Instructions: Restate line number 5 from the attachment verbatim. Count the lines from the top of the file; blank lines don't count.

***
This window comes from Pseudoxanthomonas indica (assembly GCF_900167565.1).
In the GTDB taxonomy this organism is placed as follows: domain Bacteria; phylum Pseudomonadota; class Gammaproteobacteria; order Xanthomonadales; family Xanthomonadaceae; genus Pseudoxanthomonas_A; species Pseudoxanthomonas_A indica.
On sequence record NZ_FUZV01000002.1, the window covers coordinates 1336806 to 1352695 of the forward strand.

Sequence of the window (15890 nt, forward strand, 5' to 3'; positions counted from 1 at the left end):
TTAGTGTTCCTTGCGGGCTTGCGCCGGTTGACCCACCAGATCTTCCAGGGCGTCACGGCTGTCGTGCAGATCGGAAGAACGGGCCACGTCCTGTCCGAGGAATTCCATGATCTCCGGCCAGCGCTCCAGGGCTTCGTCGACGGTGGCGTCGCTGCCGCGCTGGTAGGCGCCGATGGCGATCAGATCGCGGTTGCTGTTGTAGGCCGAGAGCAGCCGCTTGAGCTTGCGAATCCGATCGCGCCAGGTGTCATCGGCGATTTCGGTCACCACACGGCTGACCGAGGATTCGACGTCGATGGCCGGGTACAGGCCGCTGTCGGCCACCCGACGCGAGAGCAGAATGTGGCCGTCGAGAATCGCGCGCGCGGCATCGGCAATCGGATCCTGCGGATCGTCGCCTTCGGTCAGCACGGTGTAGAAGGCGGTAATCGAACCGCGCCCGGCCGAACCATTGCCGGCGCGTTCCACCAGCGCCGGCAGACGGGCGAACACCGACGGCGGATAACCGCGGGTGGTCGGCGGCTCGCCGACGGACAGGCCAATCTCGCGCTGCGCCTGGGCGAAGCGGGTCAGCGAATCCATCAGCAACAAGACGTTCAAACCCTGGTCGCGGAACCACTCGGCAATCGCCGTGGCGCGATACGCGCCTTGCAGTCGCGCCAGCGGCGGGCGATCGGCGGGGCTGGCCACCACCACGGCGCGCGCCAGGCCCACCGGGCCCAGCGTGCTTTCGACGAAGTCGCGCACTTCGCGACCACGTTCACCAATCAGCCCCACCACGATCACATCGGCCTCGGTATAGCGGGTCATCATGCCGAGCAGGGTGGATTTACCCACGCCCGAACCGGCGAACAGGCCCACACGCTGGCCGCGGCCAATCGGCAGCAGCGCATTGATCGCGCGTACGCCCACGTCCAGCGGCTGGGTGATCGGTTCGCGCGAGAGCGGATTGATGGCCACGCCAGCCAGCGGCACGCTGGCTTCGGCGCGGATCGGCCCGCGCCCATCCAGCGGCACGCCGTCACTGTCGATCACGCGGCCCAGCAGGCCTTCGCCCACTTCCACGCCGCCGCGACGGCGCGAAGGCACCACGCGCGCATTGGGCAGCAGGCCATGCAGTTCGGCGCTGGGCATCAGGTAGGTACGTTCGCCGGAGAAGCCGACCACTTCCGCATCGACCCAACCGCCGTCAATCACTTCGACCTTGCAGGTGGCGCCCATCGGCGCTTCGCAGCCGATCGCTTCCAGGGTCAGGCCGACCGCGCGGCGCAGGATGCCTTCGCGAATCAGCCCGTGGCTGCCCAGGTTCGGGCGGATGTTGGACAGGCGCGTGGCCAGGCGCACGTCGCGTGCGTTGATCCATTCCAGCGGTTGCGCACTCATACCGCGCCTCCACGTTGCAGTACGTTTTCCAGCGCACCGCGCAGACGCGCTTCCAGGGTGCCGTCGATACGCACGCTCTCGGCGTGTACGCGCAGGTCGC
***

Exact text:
TTAGTGTTCCTTGCGGGCTTGCGCCGGTTGACCCACCAGATCTTCCAGGGCGTCACGGCTGTCGTGCAGATCGGAAGAACGGGCCACGTCCTGTCCGAGGAATTCCATGATCTCCGGCCAGCGCTCCAGGGCTTCGTCGACGGTGGCGTCGCTGCCGCGCTGGTAGGCGCCGATGGCGATCAGATCGCGGTTGCTGTTGTAGGCCGAGAGCAGCCGCTTGAGCTTGCGAATCCGATCGCGCCAGGTGTCATCGGCGATTTCGGTCACCACACGGCTGACCGAGGATTCGACGTCGATGGCCGGGTACAGGCCGCTGTCGGCCACCCGACGCGAGAGCAGAATGTGGCCGTCGAGAATCGCGCGCGCGGCATCGGCAATCGGATCCTGCGGATCGTCGCCTTCGGTCAGCACGGTGTAGAAGGCGGTAATCGAACCGCGCCCGGCCGAACCATTGCCGGCGCGTTCCACCAGCGCCGGCAGACGGGCGAACACCGACGGCGGATAACCGCGGGTGGTCGGCGGCTCGCCGACGGACAGGCCAATCTCGCGCTGCGCCTGGGCGAAGCGGGTCAGCGAATCCATCAGCAACAAGACGTTCAAACCCTGGTCGCGGAACCACTCGGCAATCGCCGTGGCGCGATACGCGCCTTGCAGTCGCGCCAGCGGCGGGCGATCGGCGGGGCTGGCCACCACCACGGCGCGCGCCAGGCCCACCGGGCCCAGCGTGCTTTCGACGAAGTCGCGCACTTCGCGACCACGTTCACCAATCAGCCCCACCACGATCACATCGGCCTCGGTATAGCGGGTCATCATGCCGAGCAGGGTGGATTTACCCACGCCCGAACCGGCGAACAGGCCCACACGCTGGCCGCGGCCAATCGGCAGCAGCGCATTGATCGCGCGTACGCCCACGTCCAGCGGCTGGGTGATCGGTTCGCGCGAGAGCGGATTGATGGCCACGCCAGCCAGCGGCACGCTGGCTTCGGCGCGGATCGGCCCGCGCCCATCCAGCGGCACGCCGTCACTGTCGATCACGCGGCCCAGCAGGCCTTCGCCCACTTCCACGCCGCCGCGACGGCGCGAAGGCACCACGCGCGCATTGGGCAGCAGGCCATGCAGTTCGGCGCTGGGCATCAGGTAGGTACGTTCGCCGGAGAAGCCGACCACTTCCGCATCGACCCAACCGCCGTCAATCACTTCGACCTTGCAGGTGGCGCCCATCGGCGCTTCGCAGCCGATCGCTTCCAGGGTCAGGCCGACCGCGCGGCGCAGGATGCCTTCGCGAATCAGCCCGTGGCTGCCCAGGTTCGGGCGGATGTTGGACAGGCGCGTGGCCAGGCGCACGTCGCGTGCGTTGATCCATTCCAGCGGTTGCGCACTCATACCGCGCCTCCACGTTGCAGTACGTTTTCCAGCGCACCGCGCAGACGCGCTTCCAGGGTGCCGTCGATACGCACGCTCTCGGCGTGTACGCGCAGGTCGC